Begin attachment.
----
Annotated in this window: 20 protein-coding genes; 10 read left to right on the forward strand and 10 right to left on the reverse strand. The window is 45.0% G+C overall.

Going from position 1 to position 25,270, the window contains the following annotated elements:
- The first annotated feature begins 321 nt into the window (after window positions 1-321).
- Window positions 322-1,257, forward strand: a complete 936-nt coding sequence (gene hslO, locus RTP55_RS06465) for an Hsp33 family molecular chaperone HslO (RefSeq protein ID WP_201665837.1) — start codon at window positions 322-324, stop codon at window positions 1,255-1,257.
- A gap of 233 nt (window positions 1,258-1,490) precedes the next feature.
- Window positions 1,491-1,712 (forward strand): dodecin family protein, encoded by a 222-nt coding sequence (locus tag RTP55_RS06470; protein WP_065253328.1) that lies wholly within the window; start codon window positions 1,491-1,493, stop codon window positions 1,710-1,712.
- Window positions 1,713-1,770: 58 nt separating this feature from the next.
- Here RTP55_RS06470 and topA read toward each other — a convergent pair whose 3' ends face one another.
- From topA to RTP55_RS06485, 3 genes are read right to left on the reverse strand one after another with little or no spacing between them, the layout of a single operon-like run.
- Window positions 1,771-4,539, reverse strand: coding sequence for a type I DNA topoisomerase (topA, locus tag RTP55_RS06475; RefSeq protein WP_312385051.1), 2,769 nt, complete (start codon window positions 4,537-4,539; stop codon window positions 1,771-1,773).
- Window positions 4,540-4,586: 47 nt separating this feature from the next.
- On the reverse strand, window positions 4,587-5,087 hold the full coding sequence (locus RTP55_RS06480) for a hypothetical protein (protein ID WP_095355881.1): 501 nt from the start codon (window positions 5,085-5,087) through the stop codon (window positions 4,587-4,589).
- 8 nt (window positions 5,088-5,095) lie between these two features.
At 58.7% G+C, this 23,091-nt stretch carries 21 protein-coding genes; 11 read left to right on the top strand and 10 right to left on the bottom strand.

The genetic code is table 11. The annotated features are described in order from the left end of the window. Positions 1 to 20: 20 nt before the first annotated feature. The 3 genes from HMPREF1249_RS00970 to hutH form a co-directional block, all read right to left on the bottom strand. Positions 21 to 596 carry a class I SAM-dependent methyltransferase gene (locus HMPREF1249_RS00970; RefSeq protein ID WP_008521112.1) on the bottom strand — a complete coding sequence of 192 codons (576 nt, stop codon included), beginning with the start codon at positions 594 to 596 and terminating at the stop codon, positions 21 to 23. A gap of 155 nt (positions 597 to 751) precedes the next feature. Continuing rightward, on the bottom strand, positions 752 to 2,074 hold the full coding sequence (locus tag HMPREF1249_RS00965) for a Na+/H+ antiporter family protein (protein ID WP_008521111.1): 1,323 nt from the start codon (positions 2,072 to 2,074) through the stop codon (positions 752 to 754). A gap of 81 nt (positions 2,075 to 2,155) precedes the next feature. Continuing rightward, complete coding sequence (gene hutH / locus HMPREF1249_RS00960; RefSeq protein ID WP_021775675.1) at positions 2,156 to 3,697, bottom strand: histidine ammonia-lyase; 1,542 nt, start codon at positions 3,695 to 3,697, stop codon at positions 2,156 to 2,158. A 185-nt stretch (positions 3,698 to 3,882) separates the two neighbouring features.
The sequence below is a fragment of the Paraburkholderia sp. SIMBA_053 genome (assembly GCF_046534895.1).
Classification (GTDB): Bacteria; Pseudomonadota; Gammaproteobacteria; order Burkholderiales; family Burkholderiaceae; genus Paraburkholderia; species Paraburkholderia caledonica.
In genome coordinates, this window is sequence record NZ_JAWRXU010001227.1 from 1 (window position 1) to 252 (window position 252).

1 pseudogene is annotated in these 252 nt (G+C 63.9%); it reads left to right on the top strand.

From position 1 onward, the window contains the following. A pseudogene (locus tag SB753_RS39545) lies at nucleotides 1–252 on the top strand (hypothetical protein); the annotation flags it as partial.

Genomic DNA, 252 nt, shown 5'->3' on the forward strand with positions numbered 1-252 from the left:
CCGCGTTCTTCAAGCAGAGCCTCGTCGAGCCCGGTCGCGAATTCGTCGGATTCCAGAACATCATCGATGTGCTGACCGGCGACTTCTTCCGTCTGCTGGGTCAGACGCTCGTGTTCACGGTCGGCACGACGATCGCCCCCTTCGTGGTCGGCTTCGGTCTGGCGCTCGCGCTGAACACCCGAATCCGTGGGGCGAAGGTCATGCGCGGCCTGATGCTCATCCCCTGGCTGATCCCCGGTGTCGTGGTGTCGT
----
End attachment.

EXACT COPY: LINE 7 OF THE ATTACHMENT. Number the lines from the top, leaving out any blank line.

- Window positions 1,713-1,770: 58 nt separating this feature from the next.